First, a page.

Did anyone see Big Papi on ESPN? He tried rationalizing his teams EPIC collapse by saying the Yankees only made it to the 1st round and lost, what’s the difference, more or less…When the Yankees collapsed the way they did to the Sox in the playoffs we were force fed the magnitude of the situation with no room for justification. So Papi, no excuses your team blew it and they blew it worse than the Mets. You’d trade an epic collapse for a 1st round exit in a second if you could.

“Wake was totally arrogant – most fans wanted him to walk away, not keep chasing 200. ”
Careful. He’s well-liked here. People are smaht enough to appreciate the knuckleball. And for as bad as he was, he’s still better than Lackey.
Keep in mind that Wakefield has been paid $50M for 31.5 fWAR in his career with the Sox. Lackey has made $34.6M for .6 fWAR in his two seasons with the Sox.
As far as I’m concerned, Wakefield should have a place with the team for as long as he wants. Realistically, he should get another season, especially with the state of their rotation and bullpen.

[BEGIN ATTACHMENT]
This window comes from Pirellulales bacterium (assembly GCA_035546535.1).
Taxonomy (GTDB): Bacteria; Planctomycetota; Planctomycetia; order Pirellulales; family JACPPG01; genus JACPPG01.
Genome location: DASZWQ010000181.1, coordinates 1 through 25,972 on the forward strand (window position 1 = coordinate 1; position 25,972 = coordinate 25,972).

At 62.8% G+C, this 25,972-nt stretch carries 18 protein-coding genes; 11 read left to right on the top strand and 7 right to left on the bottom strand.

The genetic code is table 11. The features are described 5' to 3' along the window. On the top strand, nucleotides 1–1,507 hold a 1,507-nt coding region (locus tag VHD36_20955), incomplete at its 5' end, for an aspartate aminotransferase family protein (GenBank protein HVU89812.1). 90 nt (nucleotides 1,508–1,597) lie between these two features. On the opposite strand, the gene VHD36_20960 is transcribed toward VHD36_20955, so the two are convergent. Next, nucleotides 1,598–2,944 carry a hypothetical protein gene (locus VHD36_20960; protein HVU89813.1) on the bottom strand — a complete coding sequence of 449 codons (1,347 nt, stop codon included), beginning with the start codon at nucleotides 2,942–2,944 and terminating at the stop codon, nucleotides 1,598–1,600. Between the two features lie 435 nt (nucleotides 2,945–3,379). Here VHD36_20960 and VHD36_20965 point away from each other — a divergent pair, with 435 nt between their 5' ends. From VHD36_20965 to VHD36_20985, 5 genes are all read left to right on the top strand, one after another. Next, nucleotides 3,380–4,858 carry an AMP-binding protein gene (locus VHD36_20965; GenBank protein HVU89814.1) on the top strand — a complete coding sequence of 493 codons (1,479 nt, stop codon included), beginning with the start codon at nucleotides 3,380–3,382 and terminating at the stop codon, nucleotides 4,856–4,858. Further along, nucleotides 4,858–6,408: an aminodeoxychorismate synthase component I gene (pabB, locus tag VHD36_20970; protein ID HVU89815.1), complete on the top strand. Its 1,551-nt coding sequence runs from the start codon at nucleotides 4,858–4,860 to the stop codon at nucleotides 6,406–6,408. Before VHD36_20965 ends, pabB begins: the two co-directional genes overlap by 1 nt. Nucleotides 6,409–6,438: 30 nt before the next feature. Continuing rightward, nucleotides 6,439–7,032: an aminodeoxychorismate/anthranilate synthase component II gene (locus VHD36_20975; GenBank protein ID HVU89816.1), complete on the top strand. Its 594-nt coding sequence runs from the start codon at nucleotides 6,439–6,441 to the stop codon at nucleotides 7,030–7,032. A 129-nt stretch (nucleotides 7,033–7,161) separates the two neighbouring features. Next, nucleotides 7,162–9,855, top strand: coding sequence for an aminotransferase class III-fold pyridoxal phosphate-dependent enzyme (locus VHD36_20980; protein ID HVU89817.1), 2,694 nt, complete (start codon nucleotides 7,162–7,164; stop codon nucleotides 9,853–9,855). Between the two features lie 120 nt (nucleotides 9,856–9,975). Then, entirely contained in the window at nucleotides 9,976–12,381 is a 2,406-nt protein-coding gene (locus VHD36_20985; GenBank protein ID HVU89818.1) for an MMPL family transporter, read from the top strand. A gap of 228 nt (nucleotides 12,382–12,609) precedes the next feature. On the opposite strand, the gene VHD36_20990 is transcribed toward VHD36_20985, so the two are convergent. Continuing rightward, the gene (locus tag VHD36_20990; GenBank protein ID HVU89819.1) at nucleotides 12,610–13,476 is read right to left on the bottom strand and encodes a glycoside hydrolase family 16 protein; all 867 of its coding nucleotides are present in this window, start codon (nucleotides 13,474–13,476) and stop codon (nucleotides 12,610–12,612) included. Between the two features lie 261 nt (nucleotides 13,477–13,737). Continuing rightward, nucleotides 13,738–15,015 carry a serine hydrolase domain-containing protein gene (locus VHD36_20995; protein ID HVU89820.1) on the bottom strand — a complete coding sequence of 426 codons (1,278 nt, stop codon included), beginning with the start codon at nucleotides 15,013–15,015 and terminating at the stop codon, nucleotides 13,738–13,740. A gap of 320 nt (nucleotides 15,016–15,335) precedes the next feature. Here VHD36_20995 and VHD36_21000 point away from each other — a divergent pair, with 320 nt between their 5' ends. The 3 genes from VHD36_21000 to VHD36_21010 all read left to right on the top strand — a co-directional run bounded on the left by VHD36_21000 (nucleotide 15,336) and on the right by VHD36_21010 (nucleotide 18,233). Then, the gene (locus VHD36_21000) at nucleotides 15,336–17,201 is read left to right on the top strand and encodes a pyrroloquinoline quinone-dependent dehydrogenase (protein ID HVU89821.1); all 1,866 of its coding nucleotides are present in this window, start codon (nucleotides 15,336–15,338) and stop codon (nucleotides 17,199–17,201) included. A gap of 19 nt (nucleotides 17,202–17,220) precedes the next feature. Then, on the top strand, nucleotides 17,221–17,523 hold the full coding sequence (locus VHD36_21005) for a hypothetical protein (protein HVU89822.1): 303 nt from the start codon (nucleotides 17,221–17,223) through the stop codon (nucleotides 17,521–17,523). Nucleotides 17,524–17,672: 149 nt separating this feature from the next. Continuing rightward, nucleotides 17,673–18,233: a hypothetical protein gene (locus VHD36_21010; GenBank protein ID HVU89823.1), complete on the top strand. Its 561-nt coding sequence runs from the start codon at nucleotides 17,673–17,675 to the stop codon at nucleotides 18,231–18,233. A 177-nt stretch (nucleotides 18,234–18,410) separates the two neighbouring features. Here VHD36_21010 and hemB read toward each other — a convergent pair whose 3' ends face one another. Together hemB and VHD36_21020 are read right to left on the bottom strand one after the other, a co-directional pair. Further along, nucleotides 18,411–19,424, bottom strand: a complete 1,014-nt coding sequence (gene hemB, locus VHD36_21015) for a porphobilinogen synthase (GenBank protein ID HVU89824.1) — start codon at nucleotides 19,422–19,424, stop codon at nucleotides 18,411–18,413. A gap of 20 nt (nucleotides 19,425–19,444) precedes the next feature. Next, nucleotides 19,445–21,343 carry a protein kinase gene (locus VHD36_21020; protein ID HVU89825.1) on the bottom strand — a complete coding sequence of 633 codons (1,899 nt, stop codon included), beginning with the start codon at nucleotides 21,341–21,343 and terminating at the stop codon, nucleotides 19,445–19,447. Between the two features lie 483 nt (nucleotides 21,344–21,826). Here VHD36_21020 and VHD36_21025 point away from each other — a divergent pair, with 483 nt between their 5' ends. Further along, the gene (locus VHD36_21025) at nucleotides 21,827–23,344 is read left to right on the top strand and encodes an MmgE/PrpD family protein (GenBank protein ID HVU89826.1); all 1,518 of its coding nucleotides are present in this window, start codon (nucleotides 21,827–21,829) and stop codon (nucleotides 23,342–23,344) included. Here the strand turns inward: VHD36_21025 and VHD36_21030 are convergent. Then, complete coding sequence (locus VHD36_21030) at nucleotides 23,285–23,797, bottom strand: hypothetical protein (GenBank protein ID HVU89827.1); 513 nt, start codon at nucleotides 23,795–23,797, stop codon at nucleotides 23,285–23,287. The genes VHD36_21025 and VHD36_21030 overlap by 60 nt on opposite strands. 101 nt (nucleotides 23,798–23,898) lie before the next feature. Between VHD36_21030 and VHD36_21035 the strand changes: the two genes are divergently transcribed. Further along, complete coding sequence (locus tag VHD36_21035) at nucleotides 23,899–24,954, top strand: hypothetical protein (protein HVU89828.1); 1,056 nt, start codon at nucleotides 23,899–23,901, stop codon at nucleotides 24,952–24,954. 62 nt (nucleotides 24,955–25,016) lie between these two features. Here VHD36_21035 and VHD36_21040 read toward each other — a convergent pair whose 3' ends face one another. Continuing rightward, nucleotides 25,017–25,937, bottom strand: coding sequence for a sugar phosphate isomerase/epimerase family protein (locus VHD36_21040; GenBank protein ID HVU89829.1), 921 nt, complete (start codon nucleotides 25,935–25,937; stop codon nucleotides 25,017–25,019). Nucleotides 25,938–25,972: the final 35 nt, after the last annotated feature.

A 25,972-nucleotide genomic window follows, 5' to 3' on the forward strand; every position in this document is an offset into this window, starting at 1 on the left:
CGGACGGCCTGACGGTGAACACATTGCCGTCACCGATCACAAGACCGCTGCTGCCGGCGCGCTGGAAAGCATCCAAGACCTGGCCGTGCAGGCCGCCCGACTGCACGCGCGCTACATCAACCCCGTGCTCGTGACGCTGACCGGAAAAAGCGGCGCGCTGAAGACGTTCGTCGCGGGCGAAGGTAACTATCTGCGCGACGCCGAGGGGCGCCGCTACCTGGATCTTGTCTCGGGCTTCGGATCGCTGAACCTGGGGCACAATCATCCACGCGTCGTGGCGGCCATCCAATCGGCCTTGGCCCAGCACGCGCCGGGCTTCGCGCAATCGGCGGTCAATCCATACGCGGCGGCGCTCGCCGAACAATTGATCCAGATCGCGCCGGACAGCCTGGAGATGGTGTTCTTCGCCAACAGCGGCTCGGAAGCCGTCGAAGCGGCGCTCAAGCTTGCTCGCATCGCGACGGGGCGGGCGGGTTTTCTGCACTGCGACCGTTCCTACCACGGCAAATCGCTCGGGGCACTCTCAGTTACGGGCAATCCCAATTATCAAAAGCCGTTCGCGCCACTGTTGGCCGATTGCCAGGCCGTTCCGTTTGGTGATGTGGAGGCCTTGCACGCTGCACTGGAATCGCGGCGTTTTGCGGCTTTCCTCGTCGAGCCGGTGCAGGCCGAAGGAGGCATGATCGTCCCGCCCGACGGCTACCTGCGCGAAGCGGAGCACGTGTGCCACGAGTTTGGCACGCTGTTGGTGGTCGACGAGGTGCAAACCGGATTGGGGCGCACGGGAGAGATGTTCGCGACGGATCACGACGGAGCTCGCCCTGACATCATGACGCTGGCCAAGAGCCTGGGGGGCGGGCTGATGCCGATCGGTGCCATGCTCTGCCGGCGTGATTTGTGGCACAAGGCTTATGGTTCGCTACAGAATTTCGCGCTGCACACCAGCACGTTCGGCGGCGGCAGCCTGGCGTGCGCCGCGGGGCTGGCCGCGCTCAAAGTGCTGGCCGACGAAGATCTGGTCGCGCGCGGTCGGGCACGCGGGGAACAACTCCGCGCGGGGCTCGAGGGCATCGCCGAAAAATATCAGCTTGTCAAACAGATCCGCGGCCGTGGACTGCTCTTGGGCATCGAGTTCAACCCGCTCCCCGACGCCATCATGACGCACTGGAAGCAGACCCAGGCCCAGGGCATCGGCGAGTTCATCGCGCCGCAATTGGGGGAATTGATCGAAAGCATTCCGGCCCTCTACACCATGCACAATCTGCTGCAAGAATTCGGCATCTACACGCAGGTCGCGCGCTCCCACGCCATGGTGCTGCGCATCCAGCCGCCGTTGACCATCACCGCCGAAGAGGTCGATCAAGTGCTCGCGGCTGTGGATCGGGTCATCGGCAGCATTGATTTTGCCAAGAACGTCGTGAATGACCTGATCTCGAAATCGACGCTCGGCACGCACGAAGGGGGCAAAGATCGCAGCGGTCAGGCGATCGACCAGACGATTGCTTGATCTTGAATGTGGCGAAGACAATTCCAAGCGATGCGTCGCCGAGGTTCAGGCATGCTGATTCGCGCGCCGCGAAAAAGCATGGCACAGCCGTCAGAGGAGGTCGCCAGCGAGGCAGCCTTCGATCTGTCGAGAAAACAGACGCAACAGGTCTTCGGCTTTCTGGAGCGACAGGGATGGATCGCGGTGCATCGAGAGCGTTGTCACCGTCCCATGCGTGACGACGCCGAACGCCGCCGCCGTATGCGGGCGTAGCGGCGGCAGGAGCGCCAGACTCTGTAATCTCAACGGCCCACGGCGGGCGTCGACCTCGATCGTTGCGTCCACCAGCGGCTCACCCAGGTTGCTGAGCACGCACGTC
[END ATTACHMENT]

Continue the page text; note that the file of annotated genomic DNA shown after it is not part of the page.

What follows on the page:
Ortiz is a guy who has yet to be asked the most basic question:
Where were you?
He spends what, 20 mins a game on the field? Pedroia isn’t in the clubhouse. Varitek isn’t in the clubhouse. Wakefield wasn’t in the clubhouse.
He’s a guy who looked past it all because he was getting his numbers. That was the leadership by example. I’m fine cause I got mine. From Henry, all the way down the line.

On Henry, given the way these things go, is there any doubt they’ll end up making hundreds of millions when they do decide to sell? The ownership group bought the Sox plus Fenway plus 80% of NESN for $700M in 2002. Ten years later, couldn’t they get $1 Billion?

James, as you continue to play armchair reporter in your preferred role of Capt. Obvious, you have failed to see that Ortiz has, in effect, been asked the question.
And he has reponded in rationalized, mealy-mouthed, BS terms.